The next wave of disruptive technologies, which are rapidly coming of age, are driving this change. They include AI, augmented reality (AR), virtual reality (VR), sensors, and blockchain. These breakthroughs are in turn generating new products and services, such as AVs, drones, robots, and wearables. AI already assists humans with the collating of large data sets that humans would struggle to process. Human augmentation technologies will soon assume even more agency as they drive cars, automate jobs and make retail purchases. In doing so, they will blur the line between humans and machines, realigning societal norms and challenging entrenched perceptions of ourselves.
What works: The best-proven way of protecting against cyber-attacks is taking an active approach to protecting business and government institutes. Businesses will need to invest in systems for backing up their data, strong antivirus software, tracking systems, password protection, and training staff in how to report and detect malware or phishing attacks. Currently, only 32% of businesses in the UK are insured against cyber-attacks and only 50% of businesses have conducted an internal audit into cyber-security in the last 12 months. If firms continue to undervalue the security risks that cyber-attacks pose then businesses will fall behind and grow more and more vulnerable to malicious attacks.
Bricks-and-mortar stores are quickly losing customs to a rapidly growing online market. They need to compete by creating an experience – preferably a personalized one. A blurring between leisure and retail in brick-and-mortar stores has led to the creation of destination shopping that provides an experience, so enticing consumers away from the convenience of online retail. It is also partially driven by the ‘Instagram generation’ who want to be able to document their experiences as well. For instance, Primark in the centre of Birmingham has had a complete revamp and now provides additional services that you can only get in person, such as a beauty studio, as well as creating additional experiences such as the Disney-themed café. High Street retailers who fail to innovate their stores and create an immersive customer experience will likely see their footfall decreasing in the future. Covid-19 has also accelerated the desire for experiences, as many people over the last year are beginning to place more value on experiences than goods, having been in lockdown conditions and social distancing for a prolonged period of time.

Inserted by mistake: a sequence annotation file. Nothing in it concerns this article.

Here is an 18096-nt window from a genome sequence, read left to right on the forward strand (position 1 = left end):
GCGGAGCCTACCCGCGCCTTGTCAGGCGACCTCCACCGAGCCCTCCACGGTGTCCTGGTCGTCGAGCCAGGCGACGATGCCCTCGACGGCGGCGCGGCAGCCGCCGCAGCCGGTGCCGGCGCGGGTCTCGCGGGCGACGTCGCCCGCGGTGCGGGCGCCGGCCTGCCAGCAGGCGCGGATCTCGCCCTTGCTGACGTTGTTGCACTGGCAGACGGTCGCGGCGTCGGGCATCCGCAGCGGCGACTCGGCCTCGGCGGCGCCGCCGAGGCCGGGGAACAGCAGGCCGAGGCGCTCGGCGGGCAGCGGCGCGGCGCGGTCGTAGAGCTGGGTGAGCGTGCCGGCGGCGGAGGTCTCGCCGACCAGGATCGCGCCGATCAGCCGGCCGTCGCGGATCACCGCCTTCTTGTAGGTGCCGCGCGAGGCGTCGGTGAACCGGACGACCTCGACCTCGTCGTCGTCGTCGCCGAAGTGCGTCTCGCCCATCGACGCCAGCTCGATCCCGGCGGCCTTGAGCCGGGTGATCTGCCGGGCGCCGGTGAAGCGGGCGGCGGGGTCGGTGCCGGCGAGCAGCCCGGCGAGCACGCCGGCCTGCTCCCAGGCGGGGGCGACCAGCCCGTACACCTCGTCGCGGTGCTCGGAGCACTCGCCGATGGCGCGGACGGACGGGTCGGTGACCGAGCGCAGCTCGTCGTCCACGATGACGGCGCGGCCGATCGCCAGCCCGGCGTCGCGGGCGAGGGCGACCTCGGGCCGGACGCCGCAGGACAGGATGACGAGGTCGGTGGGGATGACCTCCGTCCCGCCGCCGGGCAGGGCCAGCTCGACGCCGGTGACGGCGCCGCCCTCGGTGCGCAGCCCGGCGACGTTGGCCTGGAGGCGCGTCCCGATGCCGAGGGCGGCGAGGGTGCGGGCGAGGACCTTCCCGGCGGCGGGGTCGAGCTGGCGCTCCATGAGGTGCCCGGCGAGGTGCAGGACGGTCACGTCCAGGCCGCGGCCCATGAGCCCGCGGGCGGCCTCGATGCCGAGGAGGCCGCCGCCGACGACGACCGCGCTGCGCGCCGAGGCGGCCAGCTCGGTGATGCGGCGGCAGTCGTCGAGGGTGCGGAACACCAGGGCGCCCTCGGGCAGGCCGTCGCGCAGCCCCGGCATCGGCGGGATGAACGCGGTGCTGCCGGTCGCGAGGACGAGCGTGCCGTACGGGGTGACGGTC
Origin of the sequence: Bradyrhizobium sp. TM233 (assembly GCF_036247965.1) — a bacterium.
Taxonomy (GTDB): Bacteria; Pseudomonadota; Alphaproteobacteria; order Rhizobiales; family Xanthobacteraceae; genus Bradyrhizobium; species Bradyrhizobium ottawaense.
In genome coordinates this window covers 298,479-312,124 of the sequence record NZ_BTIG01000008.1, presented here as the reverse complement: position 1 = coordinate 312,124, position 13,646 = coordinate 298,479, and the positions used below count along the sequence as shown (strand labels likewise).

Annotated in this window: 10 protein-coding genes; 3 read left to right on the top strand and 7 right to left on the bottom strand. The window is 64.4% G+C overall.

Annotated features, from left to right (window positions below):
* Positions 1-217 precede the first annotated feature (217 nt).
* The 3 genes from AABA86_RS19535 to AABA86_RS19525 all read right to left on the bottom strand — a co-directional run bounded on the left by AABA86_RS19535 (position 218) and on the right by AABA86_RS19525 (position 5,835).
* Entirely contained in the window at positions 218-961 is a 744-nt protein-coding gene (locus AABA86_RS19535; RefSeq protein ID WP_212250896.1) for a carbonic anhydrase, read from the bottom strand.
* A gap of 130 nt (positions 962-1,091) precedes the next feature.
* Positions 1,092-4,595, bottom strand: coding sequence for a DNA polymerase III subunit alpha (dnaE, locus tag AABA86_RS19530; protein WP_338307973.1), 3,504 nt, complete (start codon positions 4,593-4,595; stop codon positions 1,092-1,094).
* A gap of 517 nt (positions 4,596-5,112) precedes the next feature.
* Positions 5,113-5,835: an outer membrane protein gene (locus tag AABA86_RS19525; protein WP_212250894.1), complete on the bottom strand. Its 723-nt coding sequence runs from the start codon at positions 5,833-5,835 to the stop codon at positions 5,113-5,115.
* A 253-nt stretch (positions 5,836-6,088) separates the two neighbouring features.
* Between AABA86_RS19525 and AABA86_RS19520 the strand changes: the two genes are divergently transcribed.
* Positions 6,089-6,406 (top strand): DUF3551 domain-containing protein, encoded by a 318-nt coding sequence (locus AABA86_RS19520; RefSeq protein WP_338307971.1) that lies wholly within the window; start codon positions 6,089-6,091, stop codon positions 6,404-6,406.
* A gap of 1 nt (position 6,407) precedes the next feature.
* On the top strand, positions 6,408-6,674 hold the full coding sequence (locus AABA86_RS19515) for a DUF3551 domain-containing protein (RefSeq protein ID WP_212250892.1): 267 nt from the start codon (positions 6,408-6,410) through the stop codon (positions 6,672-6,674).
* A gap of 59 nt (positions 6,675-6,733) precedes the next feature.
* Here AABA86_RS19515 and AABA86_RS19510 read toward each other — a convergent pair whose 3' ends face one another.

Businesses and governments continue to underestimate the power of older people, especially as they are more likely to spend and hold a greater amount of wealth within the UK: one in five baby boomers are millionaires. They also make up around 23% of the UK’s population, even though only 5% of advertising is aimed at them. Businesses need to cater more to the demands of this growing group or face missing a significant opportunity.
What works: In order to keep customers returning to brick-and-mortar stores, retailers need to offer customers something valuable and relevant that isn’t available online. For instance, the House of Vans store in London has a skate park in its basement allowing customers to test products and socialize with friends; something that could never be offered by an online retailer. Many consumers view the high street largely as a destination: to meet friends and socialise, as many products they wish to buy are online. It’s about creating a unique and relevant experience in-store, that customers online cannot provide. The top thriving businesses in recent years have been convenience stores, coffee shops, beauty salons, nail salons, and restaurants and bars. Most store closures have been amongst confectionery and news, fashion and clothing, music/games/DVDs, shoe shops, and card and gift shops. The thriving shops offer experiences that cannot be obtained online.